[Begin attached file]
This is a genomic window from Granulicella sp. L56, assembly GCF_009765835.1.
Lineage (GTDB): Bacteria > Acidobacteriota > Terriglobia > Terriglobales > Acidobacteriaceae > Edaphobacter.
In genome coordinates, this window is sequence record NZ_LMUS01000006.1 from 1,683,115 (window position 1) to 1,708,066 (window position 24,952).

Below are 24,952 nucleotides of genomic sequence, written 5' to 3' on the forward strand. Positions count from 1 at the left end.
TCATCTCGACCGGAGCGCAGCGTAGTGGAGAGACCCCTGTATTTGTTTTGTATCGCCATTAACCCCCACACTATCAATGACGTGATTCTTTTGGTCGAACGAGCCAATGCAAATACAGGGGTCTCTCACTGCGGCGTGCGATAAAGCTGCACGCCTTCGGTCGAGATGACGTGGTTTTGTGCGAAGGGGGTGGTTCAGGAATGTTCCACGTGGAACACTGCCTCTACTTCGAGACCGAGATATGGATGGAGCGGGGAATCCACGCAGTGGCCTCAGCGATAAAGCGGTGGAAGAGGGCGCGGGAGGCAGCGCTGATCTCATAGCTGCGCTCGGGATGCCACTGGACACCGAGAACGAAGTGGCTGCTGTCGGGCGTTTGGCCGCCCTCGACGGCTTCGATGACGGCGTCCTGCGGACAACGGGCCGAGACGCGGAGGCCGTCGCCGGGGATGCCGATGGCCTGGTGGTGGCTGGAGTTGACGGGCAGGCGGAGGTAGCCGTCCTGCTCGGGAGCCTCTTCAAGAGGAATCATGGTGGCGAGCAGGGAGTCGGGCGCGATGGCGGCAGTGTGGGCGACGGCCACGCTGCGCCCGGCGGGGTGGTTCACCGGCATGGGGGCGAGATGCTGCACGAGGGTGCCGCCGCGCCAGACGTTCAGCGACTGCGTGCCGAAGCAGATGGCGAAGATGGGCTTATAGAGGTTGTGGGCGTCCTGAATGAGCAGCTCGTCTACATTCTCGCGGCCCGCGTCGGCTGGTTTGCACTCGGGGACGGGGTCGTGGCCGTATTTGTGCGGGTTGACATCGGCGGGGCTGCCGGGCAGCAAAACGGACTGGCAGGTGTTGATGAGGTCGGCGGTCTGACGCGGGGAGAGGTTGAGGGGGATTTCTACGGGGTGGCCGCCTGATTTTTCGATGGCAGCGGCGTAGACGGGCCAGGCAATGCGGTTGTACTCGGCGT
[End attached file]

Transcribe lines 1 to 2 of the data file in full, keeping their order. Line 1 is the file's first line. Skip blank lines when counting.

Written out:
This is a genomic window from Granulicella sp. L56, assembly GCF_009765835.1.
Lineage (GTDB): Bacteria > Acidobacteriota > Terriglobia > Terriglobales > Acidobacteriaceae > Edaphobacter.